UF notebook

Despite lower stakes, Georgia and Florida keep party going

University of Georgia fan Joshua Fitzgerald of Augusta, Ga. rides a mechanical gator in the parking lot of EverBank Field before the start of an NCAA football game against Florida on Nov. 2, 2013, in Jacksonville.
University of Georgia fan Joshua Fitzgerald of Augusta, Ga. rides a mechanical gator in the parking lot of EverBank Field before the start of an NCAA football game against Florida on Nov. 2, 2013, in Jacksonville.
Stephen Morton / AP

Miami Herald Writers

This year’s game between Florida and Georgia was devoid of the championship implications that laced last season’s meeting with bitter intensity, but the event itself, now a Southeastern Conference staple, carried on strongly.

Before kickoff, the streets of Jacksonville were filled with dueling cheers of “Go Dawgs!” and “Go Gators!”

Most of the pregame chatter was about the mechanical alligator outside EverBank Field. Fans of both teams, surely aided by some early afternoon beverages, took turns attempting to stay atop the flailing gator. Inevitably, every failure was attributed to the rider’s team preference.

“That’s what you get when you let a Dogs fan try.”

The stadium was surrounded for blocks on all sides by the usual ocean of RVs, cocktail dresses, live bands and tailgating sites.

But the undertone never gets forgotten. The game is even forced to use two official logos, one that names the game “Georgia-Florida” and one that names it “Florida-Georgia.”

There’s heat in this rivalry, and the chirping and shoving between plays Saturday can attest to that, as well as the 84,693 fans who filed into the stadium.

But if last year’s game saw the rivalry reach raging-inferno intensity, this year’s was more like smoldering coals. The heat is still there, but it needs championship stakes as fuel to once again draw national attention.

TAYLOR emergence

While Florida’s offense continued to stall, freshman tailback Kelvin Taylor showed promise as the team’s feature back moving forward.

Making his first career start in the same stadium his dad, Fred, starred in the NFL, the freshman rushed for 76 yards on 20 carries.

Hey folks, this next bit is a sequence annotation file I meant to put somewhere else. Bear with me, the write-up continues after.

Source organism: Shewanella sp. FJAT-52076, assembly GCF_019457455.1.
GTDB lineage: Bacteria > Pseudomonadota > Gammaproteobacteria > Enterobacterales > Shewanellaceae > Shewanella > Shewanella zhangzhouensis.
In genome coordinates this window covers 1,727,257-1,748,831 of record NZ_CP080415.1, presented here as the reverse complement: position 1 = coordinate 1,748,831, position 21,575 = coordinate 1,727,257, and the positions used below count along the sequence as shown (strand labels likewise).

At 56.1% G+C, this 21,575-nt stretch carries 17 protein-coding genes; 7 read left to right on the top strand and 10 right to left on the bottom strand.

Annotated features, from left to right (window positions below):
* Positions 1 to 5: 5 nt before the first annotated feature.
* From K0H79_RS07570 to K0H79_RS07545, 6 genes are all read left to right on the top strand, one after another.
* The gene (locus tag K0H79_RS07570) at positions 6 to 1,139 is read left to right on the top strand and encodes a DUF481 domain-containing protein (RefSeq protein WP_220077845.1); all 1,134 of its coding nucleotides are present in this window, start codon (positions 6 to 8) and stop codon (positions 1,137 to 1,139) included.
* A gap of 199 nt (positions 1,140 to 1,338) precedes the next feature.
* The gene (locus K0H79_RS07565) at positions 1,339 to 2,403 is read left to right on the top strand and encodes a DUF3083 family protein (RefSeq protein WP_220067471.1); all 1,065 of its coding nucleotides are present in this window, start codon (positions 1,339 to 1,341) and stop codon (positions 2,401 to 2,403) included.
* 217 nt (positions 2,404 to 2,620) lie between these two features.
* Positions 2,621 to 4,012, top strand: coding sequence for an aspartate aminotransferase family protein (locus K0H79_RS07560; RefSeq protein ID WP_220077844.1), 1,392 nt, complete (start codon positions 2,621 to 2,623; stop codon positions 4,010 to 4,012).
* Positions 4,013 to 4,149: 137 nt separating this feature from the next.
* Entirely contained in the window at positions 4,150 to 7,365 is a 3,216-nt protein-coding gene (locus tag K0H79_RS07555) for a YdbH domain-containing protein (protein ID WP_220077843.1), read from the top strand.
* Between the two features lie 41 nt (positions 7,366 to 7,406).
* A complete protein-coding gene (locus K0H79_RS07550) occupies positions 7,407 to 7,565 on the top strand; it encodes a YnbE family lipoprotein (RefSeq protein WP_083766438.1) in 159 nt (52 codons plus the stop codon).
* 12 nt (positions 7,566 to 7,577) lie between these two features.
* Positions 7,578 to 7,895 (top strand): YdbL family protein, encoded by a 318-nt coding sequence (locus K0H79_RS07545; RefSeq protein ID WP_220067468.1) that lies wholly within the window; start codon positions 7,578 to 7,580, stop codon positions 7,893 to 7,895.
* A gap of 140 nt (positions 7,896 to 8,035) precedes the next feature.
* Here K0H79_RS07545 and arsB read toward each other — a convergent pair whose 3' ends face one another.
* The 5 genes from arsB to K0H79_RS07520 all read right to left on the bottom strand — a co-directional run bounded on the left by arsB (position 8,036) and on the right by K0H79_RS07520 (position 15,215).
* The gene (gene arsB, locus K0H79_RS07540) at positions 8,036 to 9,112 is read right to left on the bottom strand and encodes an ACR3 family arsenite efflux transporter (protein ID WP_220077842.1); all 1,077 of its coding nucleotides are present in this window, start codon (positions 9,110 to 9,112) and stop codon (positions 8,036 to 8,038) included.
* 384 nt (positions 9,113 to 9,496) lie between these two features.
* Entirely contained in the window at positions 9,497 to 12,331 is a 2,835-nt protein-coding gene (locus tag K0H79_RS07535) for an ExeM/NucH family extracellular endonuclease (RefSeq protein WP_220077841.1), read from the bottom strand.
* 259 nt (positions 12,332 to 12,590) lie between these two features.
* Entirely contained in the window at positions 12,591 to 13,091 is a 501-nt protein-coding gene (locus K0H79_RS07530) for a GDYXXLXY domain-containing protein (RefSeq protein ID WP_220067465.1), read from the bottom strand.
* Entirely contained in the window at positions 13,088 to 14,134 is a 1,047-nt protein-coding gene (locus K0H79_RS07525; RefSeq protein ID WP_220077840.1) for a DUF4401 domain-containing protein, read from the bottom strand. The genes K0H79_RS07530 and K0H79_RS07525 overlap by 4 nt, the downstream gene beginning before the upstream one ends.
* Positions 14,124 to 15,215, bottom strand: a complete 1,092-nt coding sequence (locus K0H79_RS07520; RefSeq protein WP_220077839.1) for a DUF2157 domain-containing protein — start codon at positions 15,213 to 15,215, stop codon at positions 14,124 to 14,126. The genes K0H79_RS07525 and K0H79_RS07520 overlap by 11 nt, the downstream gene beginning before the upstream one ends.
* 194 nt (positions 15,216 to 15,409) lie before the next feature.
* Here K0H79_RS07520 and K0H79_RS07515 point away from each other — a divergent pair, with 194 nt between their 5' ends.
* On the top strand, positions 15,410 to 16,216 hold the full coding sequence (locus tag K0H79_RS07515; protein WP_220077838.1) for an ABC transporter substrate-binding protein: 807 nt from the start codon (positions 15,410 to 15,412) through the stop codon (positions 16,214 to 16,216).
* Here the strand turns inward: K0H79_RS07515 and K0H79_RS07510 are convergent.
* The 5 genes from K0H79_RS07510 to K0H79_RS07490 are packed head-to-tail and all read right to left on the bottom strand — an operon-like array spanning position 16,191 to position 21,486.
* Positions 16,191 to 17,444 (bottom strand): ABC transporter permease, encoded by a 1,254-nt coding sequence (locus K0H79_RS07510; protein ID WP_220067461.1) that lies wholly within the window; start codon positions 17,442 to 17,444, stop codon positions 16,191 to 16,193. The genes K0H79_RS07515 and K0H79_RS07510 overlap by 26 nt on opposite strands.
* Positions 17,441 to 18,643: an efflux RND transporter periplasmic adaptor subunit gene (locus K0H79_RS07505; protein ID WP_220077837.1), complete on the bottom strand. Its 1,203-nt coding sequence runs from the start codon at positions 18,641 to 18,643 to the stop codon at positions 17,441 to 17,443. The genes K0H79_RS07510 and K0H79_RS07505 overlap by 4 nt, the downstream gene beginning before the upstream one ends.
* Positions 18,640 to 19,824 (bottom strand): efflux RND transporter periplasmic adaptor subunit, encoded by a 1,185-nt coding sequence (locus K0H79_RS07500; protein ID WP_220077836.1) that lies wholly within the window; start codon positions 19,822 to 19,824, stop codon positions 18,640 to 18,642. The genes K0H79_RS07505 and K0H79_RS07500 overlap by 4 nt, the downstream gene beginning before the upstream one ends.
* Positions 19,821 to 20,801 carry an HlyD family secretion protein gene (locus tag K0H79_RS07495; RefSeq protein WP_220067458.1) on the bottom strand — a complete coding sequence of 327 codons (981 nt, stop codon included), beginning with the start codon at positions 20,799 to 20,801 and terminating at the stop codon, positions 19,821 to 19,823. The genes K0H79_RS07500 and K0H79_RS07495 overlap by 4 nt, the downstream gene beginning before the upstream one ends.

The holes weren’t always there for Taylor, but he showed his potential by showcasing his daddy’s old stutter-step, some quick feet and solid vision.

“He’s a good player,” UF coach Will Muschamp said. “He continues to improve every week. He has natural running instincts.”

Muschamp also highlighted Taylor’s solid pass protection, a major concern entering the freshman’s first start.


In a close game, the Gators left six points on the field, connecting on just 1 of 3 field goals. Walk-on kicker Frankie Velez pushed a 40-yard attempt wide right in the first quarter, his first career miss.

“We need to get points out of the [first drive],” Muschamp said. “We’ve got to convert those situations.”

In the third quarter, redshirt freshman Austin Hardin — UF’s designated long kicker from the 30-yard line and out — whiffed on a 47-yard kick that fell several yards short into the end zone.

“Very disappointed we didn’t get points in either situation,” Muschamp said.


• For the first time since 1987 to ’89, Georgia beat Florida three times in a row. Muschamp is now 0-7 in the series — 0-4 as a player and 0-3 as a coach.

•  Tyler Murphy’s 83-yard completion to wideout Quinton Dunbar was the longest pass play of his career.

•  Mack Brown’s 5-yard touchdown run was Florida’s first offensive touchdown against Georgia in nine quarters (2011, first quarter).

• Florida alums Jevon Kearse and Lindy Infante were inducted into Jacksonville’s Florida-Georgia Hall of Fame in a ceremony Friday.

• The Gators totaled 70 yards on seven penalties.

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